Carceral Studies Consortium Issues Statement on Juneteenth and George Floyd

The OU Carceral Studies Consortium brings together faculty, staff and students across colleges at the University of Oklahoma to cultivate rigorous scholarship and community engagement toward social transformation in the broad area of Carceral Studies. The Carceral Studies Consortium has released the below statement on racism and issues a call to action.

Racial supremacy neither is an aberration of the historical past nor has it been condemned to history’s graveyard. It has long provided justification and legitimization for destruction of people, families, and communities. We must never forget the Black and Brown people murdered by institutions that uphold racist power structures. Rayshard Brooks, George Floyd, Breonna Taylor, and Ahmaud Arbery are only the latest souls taken as a result of our society’s violently racialized systems.

Although racial supremacy has plagued American history, self-determination and freedom labor have countered. People have long sought equity and justice in pursuit of liberation. We are reminded now of a time when justice too long delayed was delivered. On June 19, 1865, hundreds of thousands of people in Western Texas learned that they, like millions of other Black people across the U.S., could no longer legally be enslaved. In the wake of slavery, Black people across the U.S. built families, communities, schools, and businesses. 

Today, 155 years later, racial supremacy continues, yet self-determination and liberation still guide us. Our work today carries the legacy of those who have struggled for freedom in the wake of slavery, lynching, segregation, state violence, and mass incarceration. We have learned from our ancestors, and we know that statements alone will not usher in justice. The Carceral Studies Consortium understands that dreams manifest in the form of education, engagement, and action.

Therefore, we are offering an opportunity for you to engage with our community and learn more about how our past shapes our present and informs our future. We are organizing a reading group to facilitate discussions of race, policing, activism, and the state. We know that knowledge, context, and understanding allows us to be better citizens, activists, and allies. We strive to create a world where Black lives matter, justice is pursued, and liberation is achieved.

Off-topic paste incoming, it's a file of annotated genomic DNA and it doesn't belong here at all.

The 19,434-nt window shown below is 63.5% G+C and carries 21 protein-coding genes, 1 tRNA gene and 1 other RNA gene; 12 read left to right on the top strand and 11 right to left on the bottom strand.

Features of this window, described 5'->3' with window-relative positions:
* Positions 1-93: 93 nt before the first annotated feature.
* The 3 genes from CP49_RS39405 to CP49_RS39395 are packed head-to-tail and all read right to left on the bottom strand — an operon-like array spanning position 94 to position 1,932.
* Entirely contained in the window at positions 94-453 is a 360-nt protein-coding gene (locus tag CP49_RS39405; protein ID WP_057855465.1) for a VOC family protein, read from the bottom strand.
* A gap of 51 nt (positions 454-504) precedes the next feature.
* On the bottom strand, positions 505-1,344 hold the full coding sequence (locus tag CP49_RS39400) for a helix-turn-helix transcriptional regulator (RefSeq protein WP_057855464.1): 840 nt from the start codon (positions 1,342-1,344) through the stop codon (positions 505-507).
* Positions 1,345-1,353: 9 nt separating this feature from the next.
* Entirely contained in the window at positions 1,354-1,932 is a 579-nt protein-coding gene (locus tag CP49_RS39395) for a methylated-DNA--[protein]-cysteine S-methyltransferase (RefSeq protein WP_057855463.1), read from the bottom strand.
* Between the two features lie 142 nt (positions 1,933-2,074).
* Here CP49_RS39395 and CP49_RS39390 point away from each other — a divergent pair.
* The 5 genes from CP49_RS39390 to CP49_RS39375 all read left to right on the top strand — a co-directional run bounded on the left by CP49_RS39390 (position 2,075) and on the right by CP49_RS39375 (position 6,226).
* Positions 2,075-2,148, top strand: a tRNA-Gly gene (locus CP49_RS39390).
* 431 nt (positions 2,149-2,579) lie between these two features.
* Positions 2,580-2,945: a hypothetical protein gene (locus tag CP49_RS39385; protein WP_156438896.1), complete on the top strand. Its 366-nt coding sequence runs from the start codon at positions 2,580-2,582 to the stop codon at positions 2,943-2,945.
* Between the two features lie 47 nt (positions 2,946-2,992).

Our Call to Action

Our call to action builds on centuries of liberation work through collective learning and community engagement. We invite you to join us for the first reading group session via Zoom on either Tues., July 7, at 12:30 pm or Thurs., July 9, at 6:30 pm. Please join for the session that is most convenient for you. We will send a Zoom link to all registered participants. The initial readings will be three short pieces about race, police, and the state:

  1. Keeanga-Yamahtta Taylor, “Of Course there are Protests. The State is Failing Black People,” The New York Times, 5/29/20 
  2. Allissa Richardson, “Why cellphone videos of black people’s deaths should be considered sacred, like lynching photographs,” The Conversation, 5/28/20
  3. Stuart Schrader, “To Protect and Serve Themselves: Police in US Politics Since the 1960s,” Public Culture 31, no. 3 (2019): 601-629.

For questions or accommodations, please contact